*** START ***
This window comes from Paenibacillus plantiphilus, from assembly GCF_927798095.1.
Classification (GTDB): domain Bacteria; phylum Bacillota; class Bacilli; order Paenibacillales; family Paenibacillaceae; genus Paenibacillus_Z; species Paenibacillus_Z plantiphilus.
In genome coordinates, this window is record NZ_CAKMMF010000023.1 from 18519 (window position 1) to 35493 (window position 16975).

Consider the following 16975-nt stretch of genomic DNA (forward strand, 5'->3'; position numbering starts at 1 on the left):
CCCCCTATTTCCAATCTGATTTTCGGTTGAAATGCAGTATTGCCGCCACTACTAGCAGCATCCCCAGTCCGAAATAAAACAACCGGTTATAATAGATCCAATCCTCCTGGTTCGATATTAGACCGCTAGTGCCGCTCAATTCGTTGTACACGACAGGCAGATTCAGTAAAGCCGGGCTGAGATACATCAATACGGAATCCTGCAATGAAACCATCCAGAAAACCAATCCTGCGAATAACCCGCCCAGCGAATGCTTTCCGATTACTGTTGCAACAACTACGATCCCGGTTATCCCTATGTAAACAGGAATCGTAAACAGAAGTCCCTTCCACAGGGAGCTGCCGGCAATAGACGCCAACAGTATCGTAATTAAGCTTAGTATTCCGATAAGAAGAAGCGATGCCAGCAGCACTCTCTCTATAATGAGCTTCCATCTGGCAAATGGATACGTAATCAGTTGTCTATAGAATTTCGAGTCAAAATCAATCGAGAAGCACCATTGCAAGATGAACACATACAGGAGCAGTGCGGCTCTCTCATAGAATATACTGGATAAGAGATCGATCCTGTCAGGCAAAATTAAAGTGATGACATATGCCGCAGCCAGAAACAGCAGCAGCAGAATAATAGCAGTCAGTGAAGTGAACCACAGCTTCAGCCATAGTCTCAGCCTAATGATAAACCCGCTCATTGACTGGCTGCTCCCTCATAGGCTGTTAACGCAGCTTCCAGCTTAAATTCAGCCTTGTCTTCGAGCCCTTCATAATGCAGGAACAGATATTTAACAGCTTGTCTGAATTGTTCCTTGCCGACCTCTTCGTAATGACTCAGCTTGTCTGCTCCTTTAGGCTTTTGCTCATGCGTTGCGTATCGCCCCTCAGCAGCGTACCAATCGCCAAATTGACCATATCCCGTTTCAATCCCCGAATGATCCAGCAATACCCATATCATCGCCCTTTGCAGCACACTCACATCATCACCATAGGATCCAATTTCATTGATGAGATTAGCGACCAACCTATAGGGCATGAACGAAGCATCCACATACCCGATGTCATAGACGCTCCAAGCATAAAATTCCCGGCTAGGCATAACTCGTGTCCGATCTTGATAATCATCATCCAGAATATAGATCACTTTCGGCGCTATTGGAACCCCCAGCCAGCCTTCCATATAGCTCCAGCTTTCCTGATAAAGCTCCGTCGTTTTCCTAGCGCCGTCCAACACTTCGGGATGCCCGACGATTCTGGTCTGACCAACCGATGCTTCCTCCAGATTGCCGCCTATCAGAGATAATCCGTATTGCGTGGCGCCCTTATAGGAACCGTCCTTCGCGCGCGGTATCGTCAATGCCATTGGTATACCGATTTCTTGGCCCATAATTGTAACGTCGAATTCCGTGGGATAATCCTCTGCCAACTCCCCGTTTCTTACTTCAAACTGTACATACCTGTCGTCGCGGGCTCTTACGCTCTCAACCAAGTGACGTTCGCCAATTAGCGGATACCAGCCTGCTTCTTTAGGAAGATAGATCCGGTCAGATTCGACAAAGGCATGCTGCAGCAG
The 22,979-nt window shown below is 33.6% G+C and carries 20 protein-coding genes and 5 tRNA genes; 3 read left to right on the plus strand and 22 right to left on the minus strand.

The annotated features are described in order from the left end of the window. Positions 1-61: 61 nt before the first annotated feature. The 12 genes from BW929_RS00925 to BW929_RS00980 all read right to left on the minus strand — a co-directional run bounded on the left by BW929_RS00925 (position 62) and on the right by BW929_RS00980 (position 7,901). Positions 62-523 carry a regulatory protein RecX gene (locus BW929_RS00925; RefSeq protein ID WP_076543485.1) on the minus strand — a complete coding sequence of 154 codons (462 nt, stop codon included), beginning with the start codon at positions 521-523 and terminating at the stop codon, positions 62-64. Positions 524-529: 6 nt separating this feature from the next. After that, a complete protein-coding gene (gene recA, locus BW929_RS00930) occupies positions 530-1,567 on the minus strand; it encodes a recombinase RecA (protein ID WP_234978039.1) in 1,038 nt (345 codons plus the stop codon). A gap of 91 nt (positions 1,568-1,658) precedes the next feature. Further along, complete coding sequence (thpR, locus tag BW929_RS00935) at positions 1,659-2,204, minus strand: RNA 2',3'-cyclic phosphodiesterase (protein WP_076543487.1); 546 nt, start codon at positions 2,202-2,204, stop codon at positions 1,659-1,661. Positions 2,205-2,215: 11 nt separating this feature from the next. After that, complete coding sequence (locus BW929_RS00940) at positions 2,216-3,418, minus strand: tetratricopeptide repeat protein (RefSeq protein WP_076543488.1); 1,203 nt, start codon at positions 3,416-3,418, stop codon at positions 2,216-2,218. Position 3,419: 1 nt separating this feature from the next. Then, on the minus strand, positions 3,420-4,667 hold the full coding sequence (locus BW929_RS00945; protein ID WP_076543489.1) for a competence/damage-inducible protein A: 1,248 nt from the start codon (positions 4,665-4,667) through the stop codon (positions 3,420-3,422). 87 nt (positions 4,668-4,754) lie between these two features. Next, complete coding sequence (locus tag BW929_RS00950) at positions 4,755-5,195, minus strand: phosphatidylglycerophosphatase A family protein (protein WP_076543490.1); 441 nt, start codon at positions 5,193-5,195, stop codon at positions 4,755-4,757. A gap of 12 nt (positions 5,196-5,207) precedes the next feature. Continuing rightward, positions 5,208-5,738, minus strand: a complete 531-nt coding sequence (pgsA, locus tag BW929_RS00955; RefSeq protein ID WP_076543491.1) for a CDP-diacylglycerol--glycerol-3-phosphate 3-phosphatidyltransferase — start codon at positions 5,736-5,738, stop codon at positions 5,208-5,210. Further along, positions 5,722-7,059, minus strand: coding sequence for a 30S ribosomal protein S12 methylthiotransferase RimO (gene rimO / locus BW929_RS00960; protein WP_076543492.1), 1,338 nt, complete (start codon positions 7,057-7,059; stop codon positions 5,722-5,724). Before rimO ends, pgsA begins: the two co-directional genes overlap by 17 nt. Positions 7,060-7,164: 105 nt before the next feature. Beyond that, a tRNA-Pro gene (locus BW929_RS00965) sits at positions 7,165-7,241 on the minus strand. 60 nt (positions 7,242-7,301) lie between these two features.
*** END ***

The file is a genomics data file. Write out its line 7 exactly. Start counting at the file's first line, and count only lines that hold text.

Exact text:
The annotated features are described in order from the left end of the window. Positions 1-61: 61 nt before the first annotated feature. The 12 genes from BW929_RS00925 to BW929_RS00980 all read right to left on the minus strand — a co-directional run bounded on the left by BW929_RS00925 (position 62) and on the right by BW929_RS00980 (position 7,901). Positions 62-523 carry a regulatory protein RecX gene (locus BW929_RS00925; RefSeq protein ID WP_076543485.1) on the minus strand — a complete coding sequence of 154 codons (462 nt, stop codon included), beginning with the start codon at positions 521-523 and terminating at the stop codon, positions 62-64. Positions 524-529: 6 nt separating this feature from the next. After that, a complete protein-coding gene (gene recA, locus BW929_RS00930) occupies positions 530-1,567 on the minus strand; it encodes a recombinase RecA (protein ID WP_234978039.1) in 1,038 nt (345 codons plus the stop codon). A gap of 91 nt (positions 1,568-1,658) precedes the next feature. Further along, complete coding sequence (thpR, locus tag BW929_RS00935) at positions 1,659-2,204, minus strand: RNA 2',3'-cyclic phosphodiesterase (protein WP_076543487.1); 546 nt, start codon at positions 2,202-2,204, stop codon at positions 1,659-1,661. Positions 2,205-2,215: 11 nt separating this feature from the next. After that, complete coding sequence (locus BW929_RS00940) at positions 2,216-3,418, minus strand: tetratricopeptide repeat protein (RefSeq protein WP_076543488.1); 1,203 nt, start codon at positions 3,416-3,418, stop codon at positions 2,216-2,218. Position 3,419: 1 nt separating this feature from the next. Then, on the minus strand, positions 3,420-4,667 hold the full coding sequence (locus BW929_RS00945; protein ID WP_076543489.1) for a competence/damage-inducible protein A: 1,248 nt from the start codon (positions 4,665-4,667) through the stop codon (positions 3,420-3,422). 87 nt (positions 4,668-4,754) lie between these two features. Next, complete coding sequence (locus tag BW929_RS00950) at positions 4,755-5,195, minus strand: phosphatidylglycerophosphatase A family protein (protein WP_076543490.1); 441 nt, start codon at positions 5,193-5,195, stop codon at positions 4,755-4,757. A gap of 12 nt (positions 5,196-5,207) precedes the next feature. Continuing rightward, positions 5,208-5,738, minus strand: a complete 531-nt coding sequence (pgsA, locus tag BW929_RS00955; RefSeq protein ID WP_076543491.1) for a CDP-diacylglycerol--glycerol-3-phosphate 3-phosphatidyltransferase — start codon at positions 5,736-5,738, stop codon at positions 5,208-5,210. Further along, positions 5,722-7,059, minus strand: coding sequence for a 30S ribosomal protein S12 methylthiotransferase RimO (gene rimO / locus BW929_RS00960; protein WP_076543492.1), 1,338 nt, complete (start codon positions 7,057-7,059; stop codon positions 5,722-5,724). Before rimO ends, pgsA begins: the two co-directional genes overlap by 17 nt. Positions 7,060-7,164: 105 nt before the next feature. Beyond that, a tRNA-Pro gene (locus BW929_RS00965) sits at positions 7,165-7,241 on the minus strand. 60 nt (positions 7,242-7,301) lie between these two features.